Dennis Aris, writer of one of the most popular columns ever to appear in The Westmorland Gazette, has died at the age of 76 after battling against coronavirus for more than two weeks.

Dennis was diagnosed with the disease after being admitted to Furness General Hospital and appeared to be showing signs of recovery when further complications set in, leading to his death on Tuesday.

His wife Jean praised his courage and spirit.

"I was so privileged to have him in my life for as long as I did," she said.

"He was such a big-hearted man and gave us all so much."

Mr Aris spent his working life in journalism, first on the Beds and Bucks Observer followed by two years on the Honiton Herald before returning to the Observer.

In 1972, drawn by the attractions of the Lake District, he left his home town Leighton Buzzard with first wife Stella and young daughter Merryll to join the Gazette as a general reporter.

Apart from a ten-year spell with the North West Evening Mail, Barrow, he stayed with the paper until his retirement in 2008.

His column The Way I See It was launched in 1990 and quickly established itself as a favourite feature of the newspaper, continuing for a remarkable 18 years.

Former editor John Lannaghan said: "Giving Dennis his own column was one of the best things I ever did. He had a quirky sense of humour and used it to wonderful effect, highlighting the absurdities and oddities of everyday life but often with a serious point to make.

"He liked nothing better than puncturing the pomposity of politicians or other figures of authority and no-one was safe from his sharp wit, including his own colleagues. He was also quite happy to poke fun at himself as he did in one of his best-remembered columns when he recalled how he and his colleagues on the Beds and Bucks had been too busy typing up wedding reports and the like to pay much attention to a tip-off about activity around a stationary train on the nearby track. It turned out to have been The Great Train Robbery.

"He could be hilarious when he launched into one of his flights of fancy. Hence we had the notion of triple-decker buses operating in the Lake District, the prospect of Jumbo jets landing at Cark and the image of Lakeland farmers growing vines in a warming climate and flogging Cabernet Howgill to the French in revenge for inflicting Beaujolais Nouveau on us.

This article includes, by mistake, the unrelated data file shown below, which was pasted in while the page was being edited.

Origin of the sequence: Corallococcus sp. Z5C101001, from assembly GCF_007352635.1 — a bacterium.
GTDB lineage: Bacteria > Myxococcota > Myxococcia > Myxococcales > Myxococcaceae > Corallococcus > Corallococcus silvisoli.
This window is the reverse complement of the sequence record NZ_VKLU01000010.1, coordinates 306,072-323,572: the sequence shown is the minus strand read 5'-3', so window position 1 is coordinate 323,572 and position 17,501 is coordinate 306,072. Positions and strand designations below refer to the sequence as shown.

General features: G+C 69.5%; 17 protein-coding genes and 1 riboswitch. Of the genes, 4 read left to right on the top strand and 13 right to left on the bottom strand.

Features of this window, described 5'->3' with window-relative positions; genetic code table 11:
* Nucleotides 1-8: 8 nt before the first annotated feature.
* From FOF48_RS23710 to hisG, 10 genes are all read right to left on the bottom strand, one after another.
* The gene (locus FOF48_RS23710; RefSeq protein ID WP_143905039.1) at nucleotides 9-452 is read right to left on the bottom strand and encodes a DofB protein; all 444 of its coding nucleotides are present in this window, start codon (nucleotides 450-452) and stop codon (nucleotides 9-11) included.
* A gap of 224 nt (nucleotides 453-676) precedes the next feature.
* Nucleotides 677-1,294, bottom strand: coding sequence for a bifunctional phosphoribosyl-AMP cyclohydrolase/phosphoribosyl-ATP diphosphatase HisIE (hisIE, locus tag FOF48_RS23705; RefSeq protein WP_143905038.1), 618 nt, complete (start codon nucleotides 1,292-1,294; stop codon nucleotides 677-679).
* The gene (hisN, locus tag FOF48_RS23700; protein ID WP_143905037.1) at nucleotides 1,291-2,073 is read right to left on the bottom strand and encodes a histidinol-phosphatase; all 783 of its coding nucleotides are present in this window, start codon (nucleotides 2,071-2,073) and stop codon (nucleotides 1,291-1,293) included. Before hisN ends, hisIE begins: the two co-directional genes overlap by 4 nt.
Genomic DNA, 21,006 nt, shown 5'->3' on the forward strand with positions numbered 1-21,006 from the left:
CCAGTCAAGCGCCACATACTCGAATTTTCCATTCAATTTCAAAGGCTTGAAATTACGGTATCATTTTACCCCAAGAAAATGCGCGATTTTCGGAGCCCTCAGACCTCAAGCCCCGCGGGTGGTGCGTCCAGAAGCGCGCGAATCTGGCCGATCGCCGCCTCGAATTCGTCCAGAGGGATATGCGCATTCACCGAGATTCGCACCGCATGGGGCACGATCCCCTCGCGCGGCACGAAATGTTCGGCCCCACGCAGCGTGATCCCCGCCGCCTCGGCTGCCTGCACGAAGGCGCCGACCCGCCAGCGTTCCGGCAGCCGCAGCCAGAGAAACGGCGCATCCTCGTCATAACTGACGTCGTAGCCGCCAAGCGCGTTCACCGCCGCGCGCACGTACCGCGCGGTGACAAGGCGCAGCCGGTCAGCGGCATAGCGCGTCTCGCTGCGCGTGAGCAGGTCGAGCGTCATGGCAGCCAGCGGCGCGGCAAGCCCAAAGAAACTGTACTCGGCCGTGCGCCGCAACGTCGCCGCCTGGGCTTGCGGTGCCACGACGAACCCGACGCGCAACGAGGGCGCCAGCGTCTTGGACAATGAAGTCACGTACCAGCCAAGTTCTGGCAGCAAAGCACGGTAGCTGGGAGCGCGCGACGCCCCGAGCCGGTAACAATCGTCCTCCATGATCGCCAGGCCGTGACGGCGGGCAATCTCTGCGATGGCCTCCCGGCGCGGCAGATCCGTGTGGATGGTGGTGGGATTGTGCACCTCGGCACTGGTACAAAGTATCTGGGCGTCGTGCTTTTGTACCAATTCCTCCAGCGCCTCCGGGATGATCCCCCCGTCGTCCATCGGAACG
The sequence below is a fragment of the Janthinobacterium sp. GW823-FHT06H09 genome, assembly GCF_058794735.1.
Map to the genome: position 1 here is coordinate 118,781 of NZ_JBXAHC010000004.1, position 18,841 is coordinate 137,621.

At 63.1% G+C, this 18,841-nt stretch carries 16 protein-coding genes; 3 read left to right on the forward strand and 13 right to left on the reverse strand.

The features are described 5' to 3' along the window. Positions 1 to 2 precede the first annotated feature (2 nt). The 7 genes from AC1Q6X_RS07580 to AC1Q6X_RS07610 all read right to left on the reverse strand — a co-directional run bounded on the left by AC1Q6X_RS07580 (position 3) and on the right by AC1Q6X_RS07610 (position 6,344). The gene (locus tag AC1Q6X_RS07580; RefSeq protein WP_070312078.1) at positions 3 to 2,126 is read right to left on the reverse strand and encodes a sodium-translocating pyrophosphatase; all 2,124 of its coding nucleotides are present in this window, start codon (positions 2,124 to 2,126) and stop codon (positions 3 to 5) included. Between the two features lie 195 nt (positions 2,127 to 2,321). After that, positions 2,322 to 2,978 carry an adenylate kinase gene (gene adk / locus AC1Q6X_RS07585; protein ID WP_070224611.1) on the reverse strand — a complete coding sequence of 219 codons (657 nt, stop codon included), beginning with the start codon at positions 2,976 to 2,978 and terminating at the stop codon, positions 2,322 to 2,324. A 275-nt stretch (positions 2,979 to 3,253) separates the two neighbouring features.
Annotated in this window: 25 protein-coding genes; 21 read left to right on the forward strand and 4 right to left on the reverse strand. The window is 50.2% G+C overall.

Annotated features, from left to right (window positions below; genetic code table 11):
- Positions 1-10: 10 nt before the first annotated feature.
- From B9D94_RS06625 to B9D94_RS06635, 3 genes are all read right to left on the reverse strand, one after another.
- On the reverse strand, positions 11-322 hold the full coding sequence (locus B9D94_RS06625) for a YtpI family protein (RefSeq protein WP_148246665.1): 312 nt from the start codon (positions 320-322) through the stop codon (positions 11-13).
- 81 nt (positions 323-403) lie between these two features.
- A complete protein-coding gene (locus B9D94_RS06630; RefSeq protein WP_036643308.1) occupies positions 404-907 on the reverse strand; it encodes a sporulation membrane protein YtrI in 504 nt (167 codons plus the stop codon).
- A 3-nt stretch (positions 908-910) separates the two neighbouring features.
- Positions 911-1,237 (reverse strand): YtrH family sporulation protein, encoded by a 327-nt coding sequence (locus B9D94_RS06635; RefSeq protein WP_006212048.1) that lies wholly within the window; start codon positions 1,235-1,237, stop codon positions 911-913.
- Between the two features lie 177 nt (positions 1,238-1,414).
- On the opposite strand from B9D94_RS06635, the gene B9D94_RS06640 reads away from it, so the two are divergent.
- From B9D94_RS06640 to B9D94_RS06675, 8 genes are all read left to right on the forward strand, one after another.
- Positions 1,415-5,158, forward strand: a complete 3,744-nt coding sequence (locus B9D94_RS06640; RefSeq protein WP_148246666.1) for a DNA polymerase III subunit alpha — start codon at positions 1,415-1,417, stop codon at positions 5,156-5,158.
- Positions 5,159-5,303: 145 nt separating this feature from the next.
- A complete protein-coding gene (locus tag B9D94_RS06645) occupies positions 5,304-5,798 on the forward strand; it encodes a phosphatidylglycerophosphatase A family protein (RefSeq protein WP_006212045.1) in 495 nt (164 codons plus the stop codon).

‘"But it wasn’t just as a columnist that Dennis excelled. He was a first-rate general reporter, operating as the Gazette’s man in the lake district for many years, while sports-writing came easily to him – hardly surprising as he was involved throughout his life in a wide range of sporting and outdoor activities.

‘"Judo – he attained black belt status with Kendal Judo Club - rugby union, squash, badminton, hockey, wind-surfing, surf-boarding, orienteering, were among those activities. Cricket, he would happily admit, remained a blind spot though he did on occasions turn out for the Gazette in the Kendal midweek league. Needless to say, it became the subject of an irreverent column."

Mr Aris was also an accomplished musician and was still actively involved with Flookburgh Band after chalking up 25 years as trombonist.

Previously, he played with Ulverston Town and other bands in the district and was a current member of South Cumbria Brass Band who entertain Ulverston townsfolk on Thursday mornings.

He could play a number of other instruments and in his younger days was bass guitarist with a rock group playing in pubs and clubs throughout Cumbria and beyond.

After the untimely death of Stella from cancer in 1994, Mr Aris subsequently met Jean, an Ambleside nurse, and the couple married in 1997. Jean was soon introduced to what was probably his greatest passion – sailing.

Dennis was a member of Barrow Sailing Club and the couple – who lived in Field Broughton - had their own four-berth sailing boat Sioux. They sold the vessel last year as it was getting too big to comfortably handle but had no intention of giving up sailing and were looking forward to their annual trip to Cornwall where they spent many happy hours in their mirror dinghy in Cawsand Bay.

The funeral at Field Broughton Parish Church at a date yet to be fixed will be for close family members only but it is hoped to arrange a celebration of his life later in the year.